The name alewife, or river herring, describes two types of anadromous fish:
- Blueback Herring – Alosa aestivalis
- Alewife – Alosa pseudoharengus
Anadromous Fish are born in fresh water, travel to salt water to live and eat, and return to fresh water to spawn.
Alewives are considered essential for the restoration of Gulf of Maine commercial fisheries.
Alewives spend the majority of their life at sea but return to freshwater to spawn. Just a few months after they hatch, young alewives leave the fresh water and head out to sea. They start making the journey back to freshwater annually when they are 3 to 5 years old and may make the trip 3 to 4 times in their life. The alewife migration takes place in April and May, and as soon as the fish are done spawning, they return back to the ocean (June). The alewife species spawns in lakes, and the blueback herring species spawns in streams or rivers. The front of their bodies and abdomen are relatively large compared to the rest of their bodies, and the common name is said to come from a comparison made by early English settlers of this shape with that of a large female tavernkeeper (“ale-wife”).
Alewives are Important!
- They are one of the key fish that form the bottom for the food chain in the Gulf of Maine.
- They are food for striped bass, bluefish, tuna, cod, haddock, halibut, American eel, trout, smallmouth bass, largemouth bass, pickerel, pike, white and yellow perch, seabirds, bald eagle, osprey, great blue heron, gulls, terns, cormorants, seals, whales, otter, mink, fox, raccoon, skunk, weasel, fisher, and turtles. Wow!
- Alewives tie our ocean, rivers and lakes together, providing vital nutrients and forage needed to make healthy watersheds.
- Alewives provide cover for migrating adult and juvenile Atlantic salmon.
- Adult alewives are preferred bait for the spring lobster fishery.
Wildlife Enjoying the Alewives at Nequasset Dam (Photos by Howard Cederlund)
Alewives are in Trouble – Alewives were recently listed as a “species of concern.” Unfortunately, many Mainers have never seen an alewife run because Maine’s historically thriving alewife population has plummeted during the last two centuries. Their population has dropped primarily because access to their spawning grounds is blocked by dams, culverts and road fill. Less than 5% of former spawning ground for anadromous fish remains accessible in the State of Maine due to barriers such as dams and culverts.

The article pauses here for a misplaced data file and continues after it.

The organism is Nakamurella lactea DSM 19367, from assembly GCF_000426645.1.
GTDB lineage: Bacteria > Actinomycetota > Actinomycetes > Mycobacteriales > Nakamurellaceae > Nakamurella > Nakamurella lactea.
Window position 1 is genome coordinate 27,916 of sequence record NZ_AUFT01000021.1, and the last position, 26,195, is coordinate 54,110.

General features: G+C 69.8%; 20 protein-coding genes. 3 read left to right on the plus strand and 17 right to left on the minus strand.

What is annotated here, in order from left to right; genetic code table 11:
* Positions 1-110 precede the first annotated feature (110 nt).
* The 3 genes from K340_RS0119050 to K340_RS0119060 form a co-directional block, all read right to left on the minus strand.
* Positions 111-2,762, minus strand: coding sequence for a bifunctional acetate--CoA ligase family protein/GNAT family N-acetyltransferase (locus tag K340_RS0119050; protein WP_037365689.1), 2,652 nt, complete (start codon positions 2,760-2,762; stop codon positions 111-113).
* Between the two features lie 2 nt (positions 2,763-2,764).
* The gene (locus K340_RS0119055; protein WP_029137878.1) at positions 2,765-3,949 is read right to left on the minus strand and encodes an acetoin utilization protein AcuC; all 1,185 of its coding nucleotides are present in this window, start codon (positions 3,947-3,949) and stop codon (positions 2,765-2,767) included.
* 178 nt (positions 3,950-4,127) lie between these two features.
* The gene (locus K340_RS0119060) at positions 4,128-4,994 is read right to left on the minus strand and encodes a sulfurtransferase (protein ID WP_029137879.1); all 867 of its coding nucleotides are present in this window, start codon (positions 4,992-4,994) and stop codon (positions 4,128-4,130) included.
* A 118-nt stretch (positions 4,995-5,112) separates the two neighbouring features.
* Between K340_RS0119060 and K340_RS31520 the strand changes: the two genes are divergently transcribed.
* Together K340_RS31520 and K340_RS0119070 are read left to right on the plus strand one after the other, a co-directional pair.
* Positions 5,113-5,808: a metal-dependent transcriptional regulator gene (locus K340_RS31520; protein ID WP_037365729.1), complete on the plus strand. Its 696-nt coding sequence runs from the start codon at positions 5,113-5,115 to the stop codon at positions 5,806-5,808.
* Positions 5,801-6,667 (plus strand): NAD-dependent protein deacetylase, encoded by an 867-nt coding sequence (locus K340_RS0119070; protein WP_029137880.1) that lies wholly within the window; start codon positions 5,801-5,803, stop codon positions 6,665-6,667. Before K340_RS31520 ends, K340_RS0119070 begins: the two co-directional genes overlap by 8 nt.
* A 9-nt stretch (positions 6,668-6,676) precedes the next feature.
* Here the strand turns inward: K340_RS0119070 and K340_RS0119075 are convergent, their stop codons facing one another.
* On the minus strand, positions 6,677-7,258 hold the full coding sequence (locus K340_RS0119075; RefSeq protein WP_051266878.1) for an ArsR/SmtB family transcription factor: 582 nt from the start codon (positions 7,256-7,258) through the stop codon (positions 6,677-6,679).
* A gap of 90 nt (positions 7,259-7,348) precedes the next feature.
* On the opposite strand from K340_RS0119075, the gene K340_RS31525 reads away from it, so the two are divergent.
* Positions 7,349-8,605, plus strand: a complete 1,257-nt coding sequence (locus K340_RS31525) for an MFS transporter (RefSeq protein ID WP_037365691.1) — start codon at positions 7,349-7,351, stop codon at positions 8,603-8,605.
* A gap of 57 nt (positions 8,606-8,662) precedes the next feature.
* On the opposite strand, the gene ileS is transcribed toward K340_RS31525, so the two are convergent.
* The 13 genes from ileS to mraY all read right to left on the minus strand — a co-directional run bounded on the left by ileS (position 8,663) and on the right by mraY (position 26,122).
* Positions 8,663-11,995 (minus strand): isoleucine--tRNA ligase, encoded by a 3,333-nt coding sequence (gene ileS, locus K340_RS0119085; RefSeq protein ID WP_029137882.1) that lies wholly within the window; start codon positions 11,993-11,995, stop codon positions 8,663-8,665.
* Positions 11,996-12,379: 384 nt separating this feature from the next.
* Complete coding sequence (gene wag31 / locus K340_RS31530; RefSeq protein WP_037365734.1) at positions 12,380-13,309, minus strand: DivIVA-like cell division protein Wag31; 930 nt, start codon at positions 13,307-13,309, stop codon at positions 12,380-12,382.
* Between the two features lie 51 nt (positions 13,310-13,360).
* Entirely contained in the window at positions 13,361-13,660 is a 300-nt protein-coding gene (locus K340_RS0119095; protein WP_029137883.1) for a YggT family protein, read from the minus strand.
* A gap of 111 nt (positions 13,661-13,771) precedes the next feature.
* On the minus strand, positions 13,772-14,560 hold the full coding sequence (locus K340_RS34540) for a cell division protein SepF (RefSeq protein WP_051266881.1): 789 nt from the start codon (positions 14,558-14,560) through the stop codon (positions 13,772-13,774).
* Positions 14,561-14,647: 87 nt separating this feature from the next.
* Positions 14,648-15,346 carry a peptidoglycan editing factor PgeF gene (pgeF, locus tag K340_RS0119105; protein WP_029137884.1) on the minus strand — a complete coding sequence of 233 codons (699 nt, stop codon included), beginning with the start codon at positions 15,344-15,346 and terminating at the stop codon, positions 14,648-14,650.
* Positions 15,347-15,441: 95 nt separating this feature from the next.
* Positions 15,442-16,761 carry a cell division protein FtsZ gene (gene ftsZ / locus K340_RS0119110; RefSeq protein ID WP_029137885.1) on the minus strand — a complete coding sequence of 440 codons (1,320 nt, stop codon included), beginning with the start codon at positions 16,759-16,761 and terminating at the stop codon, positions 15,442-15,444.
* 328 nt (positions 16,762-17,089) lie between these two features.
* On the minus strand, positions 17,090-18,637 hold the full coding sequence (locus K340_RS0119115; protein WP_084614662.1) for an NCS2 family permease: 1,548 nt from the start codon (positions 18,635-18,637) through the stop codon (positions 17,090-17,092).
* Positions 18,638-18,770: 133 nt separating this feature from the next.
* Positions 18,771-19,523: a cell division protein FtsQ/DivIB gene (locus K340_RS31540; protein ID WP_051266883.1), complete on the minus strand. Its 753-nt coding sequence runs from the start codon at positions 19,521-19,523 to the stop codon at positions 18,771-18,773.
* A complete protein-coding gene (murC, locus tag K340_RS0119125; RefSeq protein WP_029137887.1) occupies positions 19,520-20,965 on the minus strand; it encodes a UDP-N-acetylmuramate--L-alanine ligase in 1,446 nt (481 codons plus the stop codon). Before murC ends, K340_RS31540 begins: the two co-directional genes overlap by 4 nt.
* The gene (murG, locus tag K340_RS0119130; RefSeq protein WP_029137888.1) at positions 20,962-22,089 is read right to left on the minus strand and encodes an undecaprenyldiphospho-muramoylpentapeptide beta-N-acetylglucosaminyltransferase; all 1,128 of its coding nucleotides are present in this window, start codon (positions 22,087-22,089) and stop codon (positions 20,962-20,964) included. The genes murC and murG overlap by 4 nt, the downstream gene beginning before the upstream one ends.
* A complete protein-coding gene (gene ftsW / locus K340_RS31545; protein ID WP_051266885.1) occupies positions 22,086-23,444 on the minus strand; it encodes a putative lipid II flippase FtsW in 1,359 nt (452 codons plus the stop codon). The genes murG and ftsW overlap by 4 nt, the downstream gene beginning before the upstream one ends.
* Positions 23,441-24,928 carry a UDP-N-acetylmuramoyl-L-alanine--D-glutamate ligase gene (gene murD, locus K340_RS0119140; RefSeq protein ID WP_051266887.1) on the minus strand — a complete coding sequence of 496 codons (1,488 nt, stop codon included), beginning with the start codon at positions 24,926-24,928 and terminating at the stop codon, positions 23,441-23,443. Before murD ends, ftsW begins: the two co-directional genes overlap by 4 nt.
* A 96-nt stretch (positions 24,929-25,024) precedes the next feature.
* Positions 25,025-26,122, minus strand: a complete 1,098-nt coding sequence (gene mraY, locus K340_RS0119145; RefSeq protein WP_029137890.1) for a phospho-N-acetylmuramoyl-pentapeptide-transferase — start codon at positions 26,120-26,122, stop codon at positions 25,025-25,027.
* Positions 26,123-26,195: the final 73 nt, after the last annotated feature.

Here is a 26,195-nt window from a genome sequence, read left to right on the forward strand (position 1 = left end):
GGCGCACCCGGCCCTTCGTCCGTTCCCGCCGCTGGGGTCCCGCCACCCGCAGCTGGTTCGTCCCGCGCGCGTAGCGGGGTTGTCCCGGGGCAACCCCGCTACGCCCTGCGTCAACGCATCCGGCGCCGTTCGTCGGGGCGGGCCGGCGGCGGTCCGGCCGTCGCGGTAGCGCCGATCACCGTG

In 2010, KELT completed the Kennebec River Barrier Survey, inspecting more than 400 road-stream crossings in the Kennebec Estuary watershed. 172 of these sites were found to be barriers to fish passage. These sites were prioritized for restoration based on stream miles upstream of the barrier as well as barriers downstream. The Nequasset fish ladder ranked #1 according to these parameters. The active stakeholder base and the amount of suitable habitat above the dam also helpted to bring the Nequasset Fish Ladder to the top of the list. Fisheries experts estimate that with proper management and improved passage this site can support 400,000 fish.
Nequasset is one of only 39 sites in Maine where alewives are harvested. Maine is one of only 2 states that allow commercial harvest of alewives.
Managing Alewives at Nequasset
To properly manage the important alewife run at Nequasset for long term sustainability, data is needed on how many fish attempt to access the spawning grounds of Nequasset Lake. Volunteers at KELT’s Nequasset Ladder Fish Count have been helping to collect this valuable information since 2012.
Check Out Other Great Resources About the Alewife:
Alewives in Maine – Fish and Wildlife Service
Maine Department of Marine Resources – Alewife facts
Gulf of Maine Aquarium
Kennebec Estuary Land Trust restoration project site
Desperate Alewives MPBN video
KELT video about Nequasset